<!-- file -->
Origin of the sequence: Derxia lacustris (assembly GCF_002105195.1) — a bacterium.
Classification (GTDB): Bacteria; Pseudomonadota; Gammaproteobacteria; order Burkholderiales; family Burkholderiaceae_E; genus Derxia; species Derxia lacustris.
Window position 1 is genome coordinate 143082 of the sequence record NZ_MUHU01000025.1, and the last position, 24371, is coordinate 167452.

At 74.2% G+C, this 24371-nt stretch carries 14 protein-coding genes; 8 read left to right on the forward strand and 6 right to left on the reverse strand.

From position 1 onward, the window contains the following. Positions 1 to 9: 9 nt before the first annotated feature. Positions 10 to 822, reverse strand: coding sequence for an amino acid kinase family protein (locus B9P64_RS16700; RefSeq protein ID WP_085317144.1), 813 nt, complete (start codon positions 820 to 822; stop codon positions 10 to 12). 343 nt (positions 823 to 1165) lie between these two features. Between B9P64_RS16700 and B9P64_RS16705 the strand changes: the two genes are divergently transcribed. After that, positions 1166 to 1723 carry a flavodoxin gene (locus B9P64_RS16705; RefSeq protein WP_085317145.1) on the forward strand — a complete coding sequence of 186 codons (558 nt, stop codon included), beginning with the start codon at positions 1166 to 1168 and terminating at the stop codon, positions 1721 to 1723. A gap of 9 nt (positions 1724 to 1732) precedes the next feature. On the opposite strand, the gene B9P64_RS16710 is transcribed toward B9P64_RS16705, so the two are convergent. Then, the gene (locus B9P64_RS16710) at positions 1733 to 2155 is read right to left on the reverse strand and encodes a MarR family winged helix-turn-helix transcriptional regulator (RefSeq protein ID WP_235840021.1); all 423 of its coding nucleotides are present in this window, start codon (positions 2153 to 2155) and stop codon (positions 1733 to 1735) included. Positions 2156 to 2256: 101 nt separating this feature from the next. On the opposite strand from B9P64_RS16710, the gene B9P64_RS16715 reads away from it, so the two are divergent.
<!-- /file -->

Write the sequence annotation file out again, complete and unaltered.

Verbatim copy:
Origin of the sequence: Derxia lacustris (assembly GCF_002105195.1) — a bacterium.
Classification (GTDB): Bacteria; Pseudomonadota; Gammaproteobacteria; order Burkholderiales; family Burkholderiaceae_E; genus Derxia; species Derxia lacustris.
Window position 1 is genome coordinate 143082 of the sequence record NZ_MUHU01000025.1, and the last position, 24371, is coordinate 167452.

At 74.2% G+C, this 24371-nt stretch carries 14 protein-coding genes; 8 read left to right on the forward strand and 6 right to left on the reverse strand.

From position 1 onward, the window contains the following. Positions 1 to 9: 9 nt before the first annotated feature. Positions 10 to 822, reverse strand: coding sequence for an amino acid kinase family protein (locus B9P64_RS16700; RefSeq protein ID WP_085317144.1), 813 nt, complete (start codon positions 820 to 822; stop codon positions 10 to 12). 343 nt (positions 823 to 1165) lie between these two features. Between B9P64_RS16700 and B9P64_RS16705 the strand changes: the two genes are divergently transcribed. After that, positions 1166 to 1723 carry a flavodoxin gene (locus B9P64_RS16705; RefSeq protein WP_085317145.1) on the forward strand — a complete coding sequence of 186 codons (558 nt, stop codon included), beginning with the start codon at positions 1166 to 1168 and terminating at the stop codon, positions 1721 to 1723. A gap of 9 nt (positions 1724 to 1732) precedes the next feature. On the opposite strand, the gene B9P64_RS16710 is transcribed toward B9P64_RS16705, so the two are convergent. Then, the gene (locus B9P64_RS16710) at positions 1733 to 2155 is read right to left on the reverse strand and encodes a MarR family winged helix-turn-helix transcriptional regulator (RefSeq protein ID WP_235840021.1); all 423 of its coding nucleotides are present in this window, start codon (positions 2153 to 2155) and stop codon (positions 1733 to 1735) included. Positions 2156 to 2256: 101 nt separating this feature from the next. On the opposite strand from B9P64_RS16710, the gene B9P64_RS16715 reads away from it, so the two are divergent.